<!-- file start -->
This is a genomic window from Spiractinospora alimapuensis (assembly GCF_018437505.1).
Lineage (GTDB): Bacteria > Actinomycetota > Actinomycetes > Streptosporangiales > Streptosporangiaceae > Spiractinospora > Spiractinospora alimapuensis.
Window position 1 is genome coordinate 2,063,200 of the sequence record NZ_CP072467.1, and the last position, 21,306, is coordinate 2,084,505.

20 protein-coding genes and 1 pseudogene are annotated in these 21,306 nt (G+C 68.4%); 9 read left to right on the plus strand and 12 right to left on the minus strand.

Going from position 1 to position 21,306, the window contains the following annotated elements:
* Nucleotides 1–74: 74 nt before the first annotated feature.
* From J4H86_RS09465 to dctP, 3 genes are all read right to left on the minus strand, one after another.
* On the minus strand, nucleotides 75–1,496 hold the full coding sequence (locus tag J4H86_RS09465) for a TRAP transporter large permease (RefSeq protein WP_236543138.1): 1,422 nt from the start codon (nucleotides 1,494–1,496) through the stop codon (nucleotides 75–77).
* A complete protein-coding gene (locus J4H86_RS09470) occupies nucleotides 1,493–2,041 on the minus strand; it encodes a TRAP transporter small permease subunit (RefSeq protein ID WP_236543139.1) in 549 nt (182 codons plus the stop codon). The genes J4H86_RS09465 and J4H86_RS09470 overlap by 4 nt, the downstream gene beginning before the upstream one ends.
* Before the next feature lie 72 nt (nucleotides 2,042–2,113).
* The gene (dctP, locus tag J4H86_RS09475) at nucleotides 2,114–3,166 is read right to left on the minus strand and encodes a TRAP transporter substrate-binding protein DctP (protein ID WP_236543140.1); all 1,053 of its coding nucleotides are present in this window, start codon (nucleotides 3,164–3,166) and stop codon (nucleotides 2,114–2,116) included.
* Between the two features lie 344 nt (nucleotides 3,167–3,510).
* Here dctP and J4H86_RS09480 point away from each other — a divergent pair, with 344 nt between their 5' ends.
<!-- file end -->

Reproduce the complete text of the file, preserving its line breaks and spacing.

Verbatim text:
This is a genomic window from Spiractinospora alimapuensis (assembly GCF_018437505.1).
Lineage (GTDB): Bacteria > Actinomycetota > Actinomycetes > Streptosporangiales > Streptosporangiaceae > Spiractinospora > Spiractinospora alimapuensis.
Window position 1 is genome coordinate 2,063,200 of the sequence record NZ_CP072467.1, and the last position, 21,306, is coordinate 2,084,505.

20 protein-coding genes and 1 pseudogene are annotated in these 21,306 nt (G+C 68.4%); 9 read left to right on the plus strand and 12 right to left on the minus strand.

Going from position 1 to position 21,306, the window contains the following annotated elements:
* Nucleotides 1–74: 74 nt before the first annotated feature.
* From J4H86_RS09465 to dctP, 3 genes are all read right to left on the minus strand, one after another.
* On the minus strand, nucleotides 75–1,496 hold the full coding sequence (locus tag J4H86_RS09465) for a TRAP transporter large permease (RefSeq protein WP_236543138.1): 1,422 nt from the start codon (nucleotides 1,494–1,496) through the stop codon (nucleotides 75–77).
* A complete protein-coding gene (locus J4H86_RS09470) occupies nucleotides 1,493–2,041 on the minus strand; it encodes a TRAP transporter small permease subunit (RefSeq protein ID WP_236543139.1) in 549 nt (182 codons plus the stop codon). The genes J4H86_RS09465 and J4H86_RS09470 overlap by 4 nt, the downstream gene beginning before the upstream one ends.
* Before the next feature lie 72 nt (nucleotides 2,042–2,113).
* The gene (dctP, locus tag J4H86_RS09475) at nucleotides 2,114–3,166 is read right to left on the minus strand and encodes a TRAP transporter substrate-binding protein DctP (protein ID WP_236543140.1); all 1,053 of its coding nucleotides are present in this window, start codon (nucleotides 3,164–3,166) and stop codon (nucleotides 2,114–2,116) included.
* Between the two features lie 344 nt (nucleotides 3,167–3,510).
* Here dctP and J4H86_RS09480 point away from each other — a divergent pair, with 344 nt between their 5' ends.